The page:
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Rare moss fruits for first time in 130 years
LONDON -- For more than 130 years, the rare Nowell's moss found on old limestone walls in northwest England has not been known to fruit and the plant has been listed as an endangered species.
But scientists said Tuesday they have found tiny brown cigar-shaped spores on a patch of the moss on a wall at Penyghent Hill in the undulating Yorkshire Dales -- the first time since 1866 that the moss is known to have reproduced.
"I was absolutely overjoyed ... because I knew the history of the plant and I knew that the last person to see this was a famous botanist in the 1860s," said Fred Rumsey, a plant biodiversity researcher at London's Natural History Museum, who made the find.
Scientists from the University of Bradford and the Natural History Museum are now studying the plant's molecular and genetic makeup to find ways to protect it from further decline. They are also investigating the mites that have been damaging the plants by eating the female sex organs.
"We may have to do some matchmaking -- 130 years is a very long time to go without sex," said Rumsey.
The last person to see the moss fruit is thought to be a friend of John Nowell, the Victorian botanist who discovered the plant in 1866 and for whom it was named.
Patches of Nowell's Moss have continued to grow on Yorkshire's traditional limestone walls, but its spread has declined as the walls have deteriorated. The plant produces no flowers, but shoots out its brownish spores after reproduction between male and female plants.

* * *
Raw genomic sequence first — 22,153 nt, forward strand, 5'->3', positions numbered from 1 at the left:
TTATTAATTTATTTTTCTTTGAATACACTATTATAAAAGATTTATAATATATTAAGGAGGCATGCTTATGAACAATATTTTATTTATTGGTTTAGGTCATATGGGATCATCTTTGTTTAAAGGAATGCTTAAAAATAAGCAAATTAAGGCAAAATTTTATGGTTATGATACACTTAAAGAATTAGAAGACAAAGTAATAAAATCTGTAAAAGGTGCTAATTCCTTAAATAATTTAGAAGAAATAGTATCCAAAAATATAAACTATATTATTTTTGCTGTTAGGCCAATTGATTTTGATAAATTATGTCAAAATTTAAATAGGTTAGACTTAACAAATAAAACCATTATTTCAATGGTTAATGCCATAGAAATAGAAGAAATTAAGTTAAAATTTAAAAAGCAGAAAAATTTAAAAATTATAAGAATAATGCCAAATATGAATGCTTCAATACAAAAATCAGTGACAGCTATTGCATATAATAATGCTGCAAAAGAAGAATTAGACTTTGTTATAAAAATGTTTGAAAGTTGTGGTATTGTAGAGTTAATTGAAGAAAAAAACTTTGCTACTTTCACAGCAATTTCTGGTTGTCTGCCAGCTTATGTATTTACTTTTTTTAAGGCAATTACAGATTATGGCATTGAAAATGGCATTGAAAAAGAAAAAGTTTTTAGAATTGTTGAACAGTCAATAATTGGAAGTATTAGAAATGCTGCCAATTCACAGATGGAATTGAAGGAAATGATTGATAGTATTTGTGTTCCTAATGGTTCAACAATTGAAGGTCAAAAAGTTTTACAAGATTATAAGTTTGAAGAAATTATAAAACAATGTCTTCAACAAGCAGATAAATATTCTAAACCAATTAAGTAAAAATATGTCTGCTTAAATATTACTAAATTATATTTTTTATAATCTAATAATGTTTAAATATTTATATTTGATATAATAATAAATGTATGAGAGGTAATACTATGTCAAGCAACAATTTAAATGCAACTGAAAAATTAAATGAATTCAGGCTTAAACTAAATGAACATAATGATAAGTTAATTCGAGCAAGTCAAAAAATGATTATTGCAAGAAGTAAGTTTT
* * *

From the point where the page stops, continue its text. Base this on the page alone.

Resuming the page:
Rumsey said researchers found the moss is "still abundant in small areas in low altitudes, but some of the colonies were all one sex and there were no opportunities for them to reproduce. In some of the sites there were both sexes, but they were a meter (yard) or two apart and that may not seem far, but for a very small sperm that is a long way to swim."
"They need a continuous stream of moisture. Therefore the plants can't successfully colonize and so stopped reproducing sexually."
The new fruiting probably happened when male and female moss came together on a wall on Penyghent Hill after being washed or blown down from nearby, Rumsey said.
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